The Chicago Drone Racers demonstrated their skills at the 2016 Chicago Northside Mini Maker Faire. Their members navigated their drones at high speeds with impressive precision. It was cool, but something was missing from the scene: women and girls. Which (spoiler alert) is the top reason you should buy drones for your girls this year.
Five Reasons to Buy Your Daughter a Drone
Drones, also referred to as UAVs (Unmanned Aerial Vehicles), and UASs (Unmanned Aerial Systems), and are hot right now. But drones aren’t merely a trend, they’re an emerging technology that is becoming widely available to consumers. Why should your daughter (or niece, etc.) sit on the sidelines while this movement grows?
- A drone will help her develop her hand-eye coordination in a fun new way. (This was a recurring theme of my childhood.)
- It will literally up her photography game and her video production skills. Leave the unboxing videos to the neighbor kid (seriously, why are unboxing videos even a thing?) while your girl creates dazzling displays of the world from above.
- It will boost her business skills. If you’re of a certain age you may recall a time when 15-year-olds were making a killing coding websites for middle-aged folks who needn’t to get on this World Wide Web thing, but didn’t know how to go about it. In addition to monetizing her photography or video skills. Who needs a dog-walking business? She she can inspect roofs and gutters. Plus, drone savvy girls gain access to a growing world of career opportunities.
- It’s fun, exciting and challenging! I’m fond of the line “The goal of life is to have fun* and learn new things.” Starting her off with a new drone hobby will accomplish both.
- Ensure that she, and other women and girls, have a place at the table as the UAV market and opportunities grow.
Drones for Girls
Drones for girls are like drones for boys except for…nothing. Drones and propellers come in a variety of sizes and colors. Style should be less of a consideration than ease-of-use and price.
What to Look For in a Starter Drone
First off, look for a quadcopter (they have four rotors) that’s ready to fly, or RTF. You want something easy to use pretty much right out of the package. Some drones come with spare parts or certain part guarantees because the one real guarantee is that newbies are destined to crash. A lot.
As a general rule, more expensive drones tend to be easier to control. If you want your child to get hooked on flying drones, you don’t want to learning curve to be too steep. On the other hand, I bought myself a starter drone for around $55. I figured it’s more affordable (though yes, worse for the environment) to crash and burn a few of these if need be, than spend $500 on a drone that I could easily destroy. Seriously, despite the impression I may give here, I’m a technospaz. See also point one above relating to poor hand-eye coordination.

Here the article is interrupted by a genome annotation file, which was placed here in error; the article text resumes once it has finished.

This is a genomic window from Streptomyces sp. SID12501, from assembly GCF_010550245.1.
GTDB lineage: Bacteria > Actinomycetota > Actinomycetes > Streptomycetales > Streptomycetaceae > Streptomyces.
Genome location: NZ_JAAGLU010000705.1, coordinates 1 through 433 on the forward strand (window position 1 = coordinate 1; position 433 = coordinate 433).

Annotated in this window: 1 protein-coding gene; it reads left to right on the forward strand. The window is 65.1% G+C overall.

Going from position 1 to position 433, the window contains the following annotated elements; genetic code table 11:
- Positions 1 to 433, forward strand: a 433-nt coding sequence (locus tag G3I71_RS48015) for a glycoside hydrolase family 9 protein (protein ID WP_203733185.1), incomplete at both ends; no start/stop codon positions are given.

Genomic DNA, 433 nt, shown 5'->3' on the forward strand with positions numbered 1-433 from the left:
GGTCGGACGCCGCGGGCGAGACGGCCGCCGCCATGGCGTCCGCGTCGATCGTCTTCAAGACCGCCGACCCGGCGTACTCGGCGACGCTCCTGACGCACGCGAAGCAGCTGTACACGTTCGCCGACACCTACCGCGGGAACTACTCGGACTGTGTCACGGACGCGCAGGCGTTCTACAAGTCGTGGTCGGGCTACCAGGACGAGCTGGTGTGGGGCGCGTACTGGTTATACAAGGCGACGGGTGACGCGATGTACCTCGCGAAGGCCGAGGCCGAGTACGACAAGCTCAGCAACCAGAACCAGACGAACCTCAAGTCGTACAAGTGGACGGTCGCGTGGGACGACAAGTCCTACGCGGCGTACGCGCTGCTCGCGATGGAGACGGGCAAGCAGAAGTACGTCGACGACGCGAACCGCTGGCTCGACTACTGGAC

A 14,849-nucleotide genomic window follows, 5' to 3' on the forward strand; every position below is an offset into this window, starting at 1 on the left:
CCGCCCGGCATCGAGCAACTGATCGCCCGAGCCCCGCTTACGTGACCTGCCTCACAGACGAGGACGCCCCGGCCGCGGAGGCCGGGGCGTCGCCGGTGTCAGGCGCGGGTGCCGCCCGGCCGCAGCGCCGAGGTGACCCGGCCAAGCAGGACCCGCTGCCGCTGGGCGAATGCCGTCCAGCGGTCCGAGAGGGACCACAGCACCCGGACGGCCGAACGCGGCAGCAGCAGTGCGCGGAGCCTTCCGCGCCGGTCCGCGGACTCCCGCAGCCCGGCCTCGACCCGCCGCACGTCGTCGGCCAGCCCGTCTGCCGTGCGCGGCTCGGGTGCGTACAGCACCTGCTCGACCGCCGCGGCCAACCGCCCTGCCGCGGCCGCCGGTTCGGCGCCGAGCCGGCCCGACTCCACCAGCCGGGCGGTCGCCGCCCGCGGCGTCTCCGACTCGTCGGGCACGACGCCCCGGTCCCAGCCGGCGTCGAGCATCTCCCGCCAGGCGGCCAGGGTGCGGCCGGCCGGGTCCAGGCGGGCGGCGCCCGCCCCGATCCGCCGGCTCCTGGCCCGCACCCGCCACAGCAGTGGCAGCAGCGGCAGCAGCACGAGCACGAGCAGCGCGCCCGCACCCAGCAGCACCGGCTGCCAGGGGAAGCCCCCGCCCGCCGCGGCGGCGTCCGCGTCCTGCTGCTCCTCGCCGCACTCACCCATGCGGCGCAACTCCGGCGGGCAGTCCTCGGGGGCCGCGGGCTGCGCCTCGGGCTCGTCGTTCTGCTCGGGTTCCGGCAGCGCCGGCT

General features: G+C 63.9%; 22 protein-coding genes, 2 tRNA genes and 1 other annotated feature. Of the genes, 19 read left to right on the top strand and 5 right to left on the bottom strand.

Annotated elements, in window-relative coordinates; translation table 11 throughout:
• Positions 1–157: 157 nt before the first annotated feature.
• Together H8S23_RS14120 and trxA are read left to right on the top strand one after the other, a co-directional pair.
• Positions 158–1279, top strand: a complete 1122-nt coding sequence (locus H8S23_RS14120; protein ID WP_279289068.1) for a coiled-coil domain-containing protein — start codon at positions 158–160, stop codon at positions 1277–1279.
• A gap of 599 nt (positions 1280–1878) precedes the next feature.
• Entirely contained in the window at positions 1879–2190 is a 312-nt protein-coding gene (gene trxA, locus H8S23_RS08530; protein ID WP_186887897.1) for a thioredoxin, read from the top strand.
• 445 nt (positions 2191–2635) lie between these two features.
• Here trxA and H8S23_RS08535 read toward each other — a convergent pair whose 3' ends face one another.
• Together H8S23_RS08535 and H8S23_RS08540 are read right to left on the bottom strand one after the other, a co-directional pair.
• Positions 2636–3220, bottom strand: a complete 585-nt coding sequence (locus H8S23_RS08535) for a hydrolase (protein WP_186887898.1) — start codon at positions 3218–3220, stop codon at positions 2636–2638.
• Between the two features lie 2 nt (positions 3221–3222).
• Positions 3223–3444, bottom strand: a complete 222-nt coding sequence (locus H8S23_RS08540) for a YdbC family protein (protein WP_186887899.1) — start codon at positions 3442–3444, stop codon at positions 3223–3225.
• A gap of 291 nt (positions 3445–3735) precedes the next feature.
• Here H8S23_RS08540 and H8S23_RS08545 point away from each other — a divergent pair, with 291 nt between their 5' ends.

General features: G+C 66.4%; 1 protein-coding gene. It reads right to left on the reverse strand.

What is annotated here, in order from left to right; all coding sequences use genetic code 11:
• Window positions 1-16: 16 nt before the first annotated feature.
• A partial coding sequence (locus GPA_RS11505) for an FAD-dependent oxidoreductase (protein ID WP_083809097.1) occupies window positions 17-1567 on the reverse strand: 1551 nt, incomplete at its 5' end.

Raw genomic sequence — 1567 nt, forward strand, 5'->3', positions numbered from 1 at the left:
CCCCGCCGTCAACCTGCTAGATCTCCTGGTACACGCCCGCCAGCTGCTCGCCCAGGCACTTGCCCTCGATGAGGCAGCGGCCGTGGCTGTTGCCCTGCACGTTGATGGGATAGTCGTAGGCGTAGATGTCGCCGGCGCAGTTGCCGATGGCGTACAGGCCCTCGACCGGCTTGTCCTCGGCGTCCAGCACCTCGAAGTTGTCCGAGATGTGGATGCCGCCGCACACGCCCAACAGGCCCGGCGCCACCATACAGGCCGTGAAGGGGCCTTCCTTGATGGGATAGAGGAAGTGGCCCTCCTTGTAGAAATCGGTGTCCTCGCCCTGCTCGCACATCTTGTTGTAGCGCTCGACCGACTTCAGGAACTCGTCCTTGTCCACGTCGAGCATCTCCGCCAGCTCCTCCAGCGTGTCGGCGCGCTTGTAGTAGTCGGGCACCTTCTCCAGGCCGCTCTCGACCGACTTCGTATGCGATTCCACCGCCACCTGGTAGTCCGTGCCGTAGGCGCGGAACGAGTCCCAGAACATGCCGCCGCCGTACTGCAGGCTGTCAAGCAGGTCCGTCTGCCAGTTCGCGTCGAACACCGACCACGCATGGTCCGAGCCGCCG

Keep it Legal
What do you think this is, 2013? As drones have proliferated, so have the number of laws regulating them. Be sure to check the laws in your area.
According to Women and Drones, the FAA requires registration of all drones over .55 pounds and under 55 pounds. The process to register a drone is easy. It costs $5.00 per drone and takes only a few minutes. Simply go to the FAA website to complete the registration process. Registration must be completed by the owner within 30 days.
Weigh your drone on a postage or kitchen scale if you can’t find the weight listed on the packaging or inserts. Even if your drone doesn’t require registration, Women and Drones suggests you check out these basic safety guidelines and review them with the drone recipient.
Women and Drones did not sponsor this post, but they’re in my area and we’ve traded a few emails. Their December e-newsletter shared a few tips on buying drones for first-timers. you can read more here. The more affordable models include the UDI U818A Quadcopter.
And the Sky Viper (these are affiliate links).
Start or Join a Community
There’s this fantastic-sounding group called She Flies, but alas, it’s an Australian program. Hopefully, there will be a US equivalent soon. Thanks to the magic of the Interwebs, you can download a flight sheet on which your girl can log her flying hours. In addition, they promise a resource guide for teachers that will be out in early 2017.
*Or make that fun and funds.